In the case where links 24 and 26 are combined, decoded data or video packets representing targeted advertising are sent via the system bus 130 to an appropriate storage device, such as hard disc drive 172, or via an I/O interface 146 to an external storage device.
 In the case of analog TV signals (not shown), there may be one tuner for selecting TV channels and a second tuner for the targeted advertisement channel(s). The targeted advertisements are sent to a multimedia recorder for storage. When the user selects the advertisement channel, the output from the multimedia recorder is displayed on the television.
 Referring again to FIG. 3, decoded data packets from data decoder 126 are sent to the set-top box's computer system via the system bus 130. A central processing unit (CPU) 132 can thus access the decoded data from data decoder 126 via the system bus 130. Video data decoded by video decoder 122 is passed to a graphics processor 136, which is a computer optimized to processes graphics information rapidly. Graphics processor 136 is particularly useful in processing graphics intensive data associated with Internet browsing, gaming and multimedia applications. It should be noted, however, that the function of graphics processor 136 may be unnecessary in some set-top box designs having lower capabilities, and the function of the graphics processor 136 may be handled by the CPU 132 in some applications where the decoded video is passed directly from the demultiplexer 110 to a video encoder. Graphics processor 136 is also coupled to the system bus 130 and operates under the control of CPU 132.
 Many set-top boxes such as STB 22 may incorporate a smart card reader 140 for communicating with a so-called “smart card,” often serving as a Conditional Access Module (CAM). The CAM typically includes a central processor unit (CPU) of its own along with associated RAM and ROM memory. Smart card reader 140 is used to couple the system bus of STB 22 to the smart card serving as a CAM (not shown). Such smart card based CAMs are conventionally utilized for authentication of the user and authentication of transactions carried out by the user as well as authorization of services and storage of authorized cryptography keys. For example, the CAM can be used to provide the key for decoding incoming cryptographic data for content that the CAM determines the user is authorized to receive.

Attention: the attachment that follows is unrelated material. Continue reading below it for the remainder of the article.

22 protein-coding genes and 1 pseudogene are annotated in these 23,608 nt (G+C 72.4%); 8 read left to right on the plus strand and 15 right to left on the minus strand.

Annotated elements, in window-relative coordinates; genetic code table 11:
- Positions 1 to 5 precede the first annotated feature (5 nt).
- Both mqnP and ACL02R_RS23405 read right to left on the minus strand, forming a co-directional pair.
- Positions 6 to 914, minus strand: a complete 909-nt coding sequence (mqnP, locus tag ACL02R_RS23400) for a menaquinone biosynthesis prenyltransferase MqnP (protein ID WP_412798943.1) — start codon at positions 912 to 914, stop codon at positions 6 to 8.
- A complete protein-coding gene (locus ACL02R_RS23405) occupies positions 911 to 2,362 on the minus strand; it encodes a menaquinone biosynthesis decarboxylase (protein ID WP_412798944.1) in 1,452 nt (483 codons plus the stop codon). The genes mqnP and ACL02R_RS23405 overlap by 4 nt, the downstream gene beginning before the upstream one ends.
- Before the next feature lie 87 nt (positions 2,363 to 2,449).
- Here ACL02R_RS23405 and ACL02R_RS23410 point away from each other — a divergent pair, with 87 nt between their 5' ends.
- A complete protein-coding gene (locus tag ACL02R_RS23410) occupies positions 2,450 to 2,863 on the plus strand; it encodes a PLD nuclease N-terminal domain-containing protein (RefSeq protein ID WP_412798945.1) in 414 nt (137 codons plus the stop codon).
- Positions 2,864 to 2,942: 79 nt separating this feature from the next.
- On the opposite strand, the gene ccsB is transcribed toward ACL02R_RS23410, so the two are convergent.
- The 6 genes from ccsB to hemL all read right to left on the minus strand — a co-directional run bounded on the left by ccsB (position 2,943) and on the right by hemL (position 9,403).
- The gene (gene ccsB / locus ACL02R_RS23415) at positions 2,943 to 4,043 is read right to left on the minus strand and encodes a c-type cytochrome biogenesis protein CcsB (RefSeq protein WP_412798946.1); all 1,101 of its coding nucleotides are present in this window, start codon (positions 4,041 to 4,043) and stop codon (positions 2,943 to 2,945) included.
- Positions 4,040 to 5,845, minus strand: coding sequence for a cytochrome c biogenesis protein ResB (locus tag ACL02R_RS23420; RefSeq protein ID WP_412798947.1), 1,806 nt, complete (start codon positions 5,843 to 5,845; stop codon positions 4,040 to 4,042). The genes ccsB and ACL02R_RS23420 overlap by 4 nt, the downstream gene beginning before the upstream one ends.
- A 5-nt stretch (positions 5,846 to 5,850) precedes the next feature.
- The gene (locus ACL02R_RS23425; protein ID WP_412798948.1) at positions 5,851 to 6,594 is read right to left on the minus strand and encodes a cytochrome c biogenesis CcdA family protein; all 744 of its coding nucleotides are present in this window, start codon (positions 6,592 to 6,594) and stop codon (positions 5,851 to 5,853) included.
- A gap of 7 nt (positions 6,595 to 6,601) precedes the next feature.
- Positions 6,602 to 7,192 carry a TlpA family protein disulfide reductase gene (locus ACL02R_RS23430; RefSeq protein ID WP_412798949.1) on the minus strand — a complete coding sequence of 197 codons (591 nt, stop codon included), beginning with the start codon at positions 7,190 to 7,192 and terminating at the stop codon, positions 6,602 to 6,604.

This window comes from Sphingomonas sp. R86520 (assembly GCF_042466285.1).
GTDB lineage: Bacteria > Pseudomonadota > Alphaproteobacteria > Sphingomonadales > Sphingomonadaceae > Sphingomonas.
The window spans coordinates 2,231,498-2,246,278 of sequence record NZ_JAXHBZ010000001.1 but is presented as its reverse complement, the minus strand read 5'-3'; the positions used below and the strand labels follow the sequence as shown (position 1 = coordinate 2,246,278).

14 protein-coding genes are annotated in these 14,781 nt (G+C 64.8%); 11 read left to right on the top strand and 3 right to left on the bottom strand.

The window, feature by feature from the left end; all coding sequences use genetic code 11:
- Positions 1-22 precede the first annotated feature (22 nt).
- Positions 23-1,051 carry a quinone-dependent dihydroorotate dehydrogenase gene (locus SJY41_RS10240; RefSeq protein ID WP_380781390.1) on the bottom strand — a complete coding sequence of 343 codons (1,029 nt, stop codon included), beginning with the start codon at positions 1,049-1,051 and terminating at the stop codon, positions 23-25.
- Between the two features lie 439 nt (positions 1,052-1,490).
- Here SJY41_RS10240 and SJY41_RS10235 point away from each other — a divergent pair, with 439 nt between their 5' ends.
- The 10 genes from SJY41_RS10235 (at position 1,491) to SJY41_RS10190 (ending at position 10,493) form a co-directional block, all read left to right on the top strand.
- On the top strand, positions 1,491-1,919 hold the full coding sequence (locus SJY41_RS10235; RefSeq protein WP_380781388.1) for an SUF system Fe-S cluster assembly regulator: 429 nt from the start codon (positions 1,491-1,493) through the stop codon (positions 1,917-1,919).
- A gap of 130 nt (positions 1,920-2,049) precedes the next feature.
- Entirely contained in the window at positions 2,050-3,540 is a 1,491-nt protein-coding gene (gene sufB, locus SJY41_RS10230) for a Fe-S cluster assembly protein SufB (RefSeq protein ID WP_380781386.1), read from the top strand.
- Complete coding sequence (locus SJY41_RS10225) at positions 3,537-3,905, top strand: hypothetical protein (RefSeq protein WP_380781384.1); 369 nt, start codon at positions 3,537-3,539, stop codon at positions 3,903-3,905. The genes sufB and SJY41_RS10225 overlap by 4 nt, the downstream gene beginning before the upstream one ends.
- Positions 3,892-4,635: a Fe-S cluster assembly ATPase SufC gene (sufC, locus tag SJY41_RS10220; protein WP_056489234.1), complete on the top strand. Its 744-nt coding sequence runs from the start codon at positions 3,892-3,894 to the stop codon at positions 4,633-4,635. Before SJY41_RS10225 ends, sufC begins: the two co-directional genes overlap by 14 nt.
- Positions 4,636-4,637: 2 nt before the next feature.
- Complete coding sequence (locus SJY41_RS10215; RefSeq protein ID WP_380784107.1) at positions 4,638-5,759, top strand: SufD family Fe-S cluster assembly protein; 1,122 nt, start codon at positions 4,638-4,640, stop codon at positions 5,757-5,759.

STB 22 can operate in a bidirectional communication mode so that data and other information can be transmitted not only from the system's head end to the end user, or from a service provider to the end user of the STB 22, but also, from the end user upstream using an out-of-band channel. In one embodiment, such data passes through the system bus 130 to a modulator 144 through the diplexer 102 and out through the transmission medium 24. This capability is used to provide a mechanism for the STB 22 and/or its user to send information to the head end (e.g., service requests or changes, registration information, etc.) as well as to provide fast outbound communication with the Internet or other services provided at the head end to the end user.
 Set-top box 22 may include any of a plurality of I/O (Input/Output) interfaces represented by I/O interfaces 146 that permit interconnection of I/O devices to the set-top box 22. By way of example, and not limitation, a serial RS-232 port 150 can be provided to enable interconnection to any suitable serial device supported by the STB 22's internal software. Similarly, communication with appropriately compatible devices can be provided via an Ethernet port 152, a USB (Universal Serial Bus) port 154, an IEEE 1394 (so-called Firewire™ or i-LINK™) or IEEE 1394 port 156, S-video port 158 or infrared port 160. Such interfaces can be utilized to interconnect the STB 22 with any of a variety of accessory devices such as storage devices, audio/visual devices, gaming devices (not shown), Internet Appliances, etc.